The two last exchanged emails in September 2017, about a month before a secret warrant to surveil Mr. Page expired after being repeatedly renewed by a federal judge. Mr. Trump’s congressional allies have also assailed the surveillance, accusing law enforcement officials, with little evidence, of abusing their authority and spying on the Trump campaign.

The informant also had contacts with Mr. Flynn, the retired Army general who was Mr. Trump’s first national security adviser. The two met in February 2014, when Mr. Flynn was running the Defense Intelligence Agency and attended the Cambridge Intelligence Seminar, an academic forum for former spies and researchers that meets a few times a year.

According to people familiar with Mr. Flynn’s visit to the intelligence seminar, the source was alarmed by the general’s apparent closeness with a Russian woman who was also in attendance. The concern was strong enough that it prompted another person to pass on a warning to the American authorities that Mr. Flynn could be compromised by Russian intelligence, according to two people familiar with the matter.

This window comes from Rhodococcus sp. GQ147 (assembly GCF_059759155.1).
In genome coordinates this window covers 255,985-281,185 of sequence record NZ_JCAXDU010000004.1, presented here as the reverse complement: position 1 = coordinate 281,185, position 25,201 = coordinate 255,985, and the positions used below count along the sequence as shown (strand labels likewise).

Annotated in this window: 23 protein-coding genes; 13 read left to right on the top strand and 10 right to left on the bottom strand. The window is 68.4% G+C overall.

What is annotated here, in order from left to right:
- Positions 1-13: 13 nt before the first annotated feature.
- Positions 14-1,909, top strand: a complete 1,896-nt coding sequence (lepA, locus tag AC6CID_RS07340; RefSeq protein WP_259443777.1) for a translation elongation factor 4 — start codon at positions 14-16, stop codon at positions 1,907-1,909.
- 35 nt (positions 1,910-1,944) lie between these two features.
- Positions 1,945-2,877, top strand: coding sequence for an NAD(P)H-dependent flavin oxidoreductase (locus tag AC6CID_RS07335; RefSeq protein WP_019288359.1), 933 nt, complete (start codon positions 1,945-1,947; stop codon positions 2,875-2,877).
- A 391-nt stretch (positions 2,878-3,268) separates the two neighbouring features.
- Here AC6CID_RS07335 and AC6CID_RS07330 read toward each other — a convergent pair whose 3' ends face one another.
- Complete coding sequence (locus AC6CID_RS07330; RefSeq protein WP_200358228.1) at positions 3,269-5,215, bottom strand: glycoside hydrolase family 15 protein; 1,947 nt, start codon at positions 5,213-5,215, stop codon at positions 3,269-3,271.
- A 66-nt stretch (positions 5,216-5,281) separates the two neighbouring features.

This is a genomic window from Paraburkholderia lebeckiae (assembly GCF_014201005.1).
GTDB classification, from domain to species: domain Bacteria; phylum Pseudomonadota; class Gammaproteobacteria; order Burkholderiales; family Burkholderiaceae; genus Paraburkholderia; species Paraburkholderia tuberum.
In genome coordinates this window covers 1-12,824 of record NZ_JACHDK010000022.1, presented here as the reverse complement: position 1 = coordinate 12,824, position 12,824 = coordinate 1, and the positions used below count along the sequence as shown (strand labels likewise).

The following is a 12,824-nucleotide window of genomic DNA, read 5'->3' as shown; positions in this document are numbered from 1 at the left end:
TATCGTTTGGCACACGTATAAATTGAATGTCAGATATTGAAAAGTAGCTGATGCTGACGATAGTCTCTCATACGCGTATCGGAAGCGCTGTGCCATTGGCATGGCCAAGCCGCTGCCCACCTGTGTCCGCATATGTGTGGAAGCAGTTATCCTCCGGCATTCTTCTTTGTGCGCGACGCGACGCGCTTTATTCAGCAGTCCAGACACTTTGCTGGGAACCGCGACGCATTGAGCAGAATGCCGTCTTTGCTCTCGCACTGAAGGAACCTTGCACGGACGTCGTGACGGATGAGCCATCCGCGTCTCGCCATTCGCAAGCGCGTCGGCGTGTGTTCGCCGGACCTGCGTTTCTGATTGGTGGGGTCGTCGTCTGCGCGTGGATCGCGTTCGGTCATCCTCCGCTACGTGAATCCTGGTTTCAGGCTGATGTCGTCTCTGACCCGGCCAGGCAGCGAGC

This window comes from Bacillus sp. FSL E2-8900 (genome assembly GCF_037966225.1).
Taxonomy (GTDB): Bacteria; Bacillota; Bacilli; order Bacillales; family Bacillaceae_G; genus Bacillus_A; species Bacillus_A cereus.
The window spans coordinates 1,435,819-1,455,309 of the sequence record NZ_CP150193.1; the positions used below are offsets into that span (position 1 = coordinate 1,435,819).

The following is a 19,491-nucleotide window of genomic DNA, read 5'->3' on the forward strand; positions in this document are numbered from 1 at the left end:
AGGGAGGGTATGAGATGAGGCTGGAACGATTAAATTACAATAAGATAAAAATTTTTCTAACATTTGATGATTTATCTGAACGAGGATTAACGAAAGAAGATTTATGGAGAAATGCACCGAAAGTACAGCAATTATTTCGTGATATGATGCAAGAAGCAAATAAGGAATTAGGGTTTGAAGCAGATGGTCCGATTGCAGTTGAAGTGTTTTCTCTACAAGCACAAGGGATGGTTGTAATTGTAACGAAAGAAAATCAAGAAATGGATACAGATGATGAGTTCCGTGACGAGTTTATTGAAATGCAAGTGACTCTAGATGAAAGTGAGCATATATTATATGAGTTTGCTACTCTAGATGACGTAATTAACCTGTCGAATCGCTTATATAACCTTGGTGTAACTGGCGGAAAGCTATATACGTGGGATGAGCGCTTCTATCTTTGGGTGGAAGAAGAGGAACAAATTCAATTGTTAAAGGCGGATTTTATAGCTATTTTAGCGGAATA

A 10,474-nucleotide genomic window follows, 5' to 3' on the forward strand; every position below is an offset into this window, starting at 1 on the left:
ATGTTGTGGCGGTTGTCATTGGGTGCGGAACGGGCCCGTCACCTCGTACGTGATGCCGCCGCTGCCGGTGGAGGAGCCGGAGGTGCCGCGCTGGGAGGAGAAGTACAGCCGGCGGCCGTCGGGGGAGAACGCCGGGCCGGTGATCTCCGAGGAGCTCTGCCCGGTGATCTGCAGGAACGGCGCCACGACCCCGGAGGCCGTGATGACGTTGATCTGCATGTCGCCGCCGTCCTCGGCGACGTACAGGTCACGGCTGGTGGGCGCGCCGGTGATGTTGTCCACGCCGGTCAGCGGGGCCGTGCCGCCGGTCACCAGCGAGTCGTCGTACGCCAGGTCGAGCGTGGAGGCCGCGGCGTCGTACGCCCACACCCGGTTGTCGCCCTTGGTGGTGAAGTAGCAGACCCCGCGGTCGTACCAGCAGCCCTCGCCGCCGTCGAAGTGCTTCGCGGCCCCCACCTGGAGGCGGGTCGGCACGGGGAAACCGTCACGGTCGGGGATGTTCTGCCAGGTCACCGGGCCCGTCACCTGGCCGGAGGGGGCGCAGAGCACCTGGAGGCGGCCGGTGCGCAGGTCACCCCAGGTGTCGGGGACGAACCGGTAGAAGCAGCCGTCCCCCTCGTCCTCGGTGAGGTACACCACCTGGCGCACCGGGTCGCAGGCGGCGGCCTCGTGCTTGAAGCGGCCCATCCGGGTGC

Two years later, in late 2016, the seminar itself was embroiled in a scandal about Russian spying. A number of its organizers resigned over what they said was a Kremlin-backed attempt to take control of the group.

Reporting was contributed by Nicholas Fandos, Sharon LaFraniere, Katie Benner and Eileen Sullivan.
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Re: Our Man in London: The Scandal of the 35-Page ‘Intellige

Postby admin » Sat Jul 14, 2018 1:00 am

Intelligence experts accuse Cambridge forum of Kremlin links: Sir Richard Dearlove, former head of MI6, resigns from Cambridge Intelligence Seminar